I’m experimenting with podcasting. And it’s really difficult!. Anyway, I wrote a worship song – just a rough draft actually, and here’s the podcast link. (You have to right click, copy link location, and paste it to your podcaster or aggregator (I believe that’s what it’s called). Anyway, here’s the link to the song itself. It’s entitled “We Will Worship You”. Hopefully, I’ll get better at this.
birds chirping prayers
thanking God for wonders
of daily love and mercies
undeserved: such as bread
crumbs from nowhere and
straws with which to make
love nests – no need for worry!
The Father cares
He cursed the light
that once dispelled his darkness;
He blew the flame out
and stepped into the darkness
whence he came.
The light was but a flick'ring flame:
no real warmth, no steady light
The candle-bearers all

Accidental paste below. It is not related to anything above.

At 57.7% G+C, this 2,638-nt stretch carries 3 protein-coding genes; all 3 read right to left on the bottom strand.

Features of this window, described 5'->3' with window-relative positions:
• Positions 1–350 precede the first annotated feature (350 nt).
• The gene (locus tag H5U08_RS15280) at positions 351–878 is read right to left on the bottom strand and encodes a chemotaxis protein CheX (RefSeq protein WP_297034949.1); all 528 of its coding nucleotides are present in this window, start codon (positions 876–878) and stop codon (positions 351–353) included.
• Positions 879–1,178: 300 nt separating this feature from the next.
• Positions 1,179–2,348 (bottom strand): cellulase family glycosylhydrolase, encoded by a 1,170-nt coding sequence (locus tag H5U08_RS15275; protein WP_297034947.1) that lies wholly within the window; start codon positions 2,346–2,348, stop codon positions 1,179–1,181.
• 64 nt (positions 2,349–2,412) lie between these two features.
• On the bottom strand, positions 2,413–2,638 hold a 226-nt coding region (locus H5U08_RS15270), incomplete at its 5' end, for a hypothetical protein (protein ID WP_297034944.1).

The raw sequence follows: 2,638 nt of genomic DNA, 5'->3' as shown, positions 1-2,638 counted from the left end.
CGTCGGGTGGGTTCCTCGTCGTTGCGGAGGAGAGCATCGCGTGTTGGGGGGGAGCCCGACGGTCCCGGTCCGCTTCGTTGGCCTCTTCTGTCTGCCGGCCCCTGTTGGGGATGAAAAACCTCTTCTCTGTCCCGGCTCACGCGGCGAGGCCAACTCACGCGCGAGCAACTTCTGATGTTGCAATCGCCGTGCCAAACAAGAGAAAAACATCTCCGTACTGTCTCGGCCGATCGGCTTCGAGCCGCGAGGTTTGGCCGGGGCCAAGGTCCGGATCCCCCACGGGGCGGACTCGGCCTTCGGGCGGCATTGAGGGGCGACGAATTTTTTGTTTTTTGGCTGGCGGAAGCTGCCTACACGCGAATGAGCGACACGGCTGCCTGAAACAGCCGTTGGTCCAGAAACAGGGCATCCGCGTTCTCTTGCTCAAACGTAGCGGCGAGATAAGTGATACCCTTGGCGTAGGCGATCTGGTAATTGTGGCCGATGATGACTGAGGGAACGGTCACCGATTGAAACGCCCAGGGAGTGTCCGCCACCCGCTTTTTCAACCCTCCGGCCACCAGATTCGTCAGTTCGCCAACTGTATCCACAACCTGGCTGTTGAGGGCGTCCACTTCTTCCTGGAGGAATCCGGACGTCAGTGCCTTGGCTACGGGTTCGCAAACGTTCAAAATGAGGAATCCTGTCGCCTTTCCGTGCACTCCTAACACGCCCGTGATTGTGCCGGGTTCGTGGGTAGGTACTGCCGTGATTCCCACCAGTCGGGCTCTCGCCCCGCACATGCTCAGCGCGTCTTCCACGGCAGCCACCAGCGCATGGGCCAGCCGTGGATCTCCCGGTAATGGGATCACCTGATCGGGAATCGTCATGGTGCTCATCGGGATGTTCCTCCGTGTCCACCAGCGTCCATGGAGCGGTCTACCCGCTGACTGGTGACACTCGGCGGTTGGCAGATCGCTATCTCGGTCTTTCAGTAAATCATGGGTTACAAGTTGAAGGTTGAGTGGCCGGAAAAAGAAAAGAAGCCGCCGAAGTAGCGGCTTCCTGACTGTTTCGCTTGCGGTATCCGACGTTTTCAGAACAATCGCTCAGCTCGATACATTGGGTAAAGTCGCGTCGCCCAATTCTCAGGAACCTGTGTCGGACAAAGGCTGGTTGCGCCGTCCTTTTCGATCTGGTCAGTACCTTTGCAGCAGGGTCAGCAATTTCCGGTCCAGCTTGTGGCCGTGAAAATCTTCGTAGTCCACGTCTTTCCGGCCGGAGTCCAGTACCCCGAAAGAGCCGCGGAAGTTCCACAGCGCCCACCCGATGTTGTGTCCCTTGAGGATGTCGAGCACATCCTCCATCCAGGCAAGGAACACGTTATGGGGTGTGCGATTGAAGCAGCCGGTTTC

were walking in darkness still
(though showing off their candles);
they hurt him with their candle sticks:
candle flames burning soft thin skin.
Not enough to make a martyr's pyre,
But enough to make an infidel.
And the light died out
– 'twas his wish –
Yet his soul cried out:
"Let there be light!"
Have I time to listen truly
To the still small voice of Heaven?
'Tis to mortal ears not given,
But the broken heart hears clearly.
I seek solitude most often;
In the silences I listen:
Learn to love His voice more fully;
"Not my will be done – Thine only!"
Do dreamers still row their boats
In the soft and misty air?
I used to be one of them –
Starry-eyed and impractical.
My fingers knew how to push a pen
But bread was not forth-coming.
So rather than starve and drop
I chose to plant my feet on earth;
At least, assured of daily bread,
Some sort of peace was well in place,
Not to mention “respectability”!
“At last he’s come to his senses!”
But I lost so much, which no one knew:
I lost the sense of who I was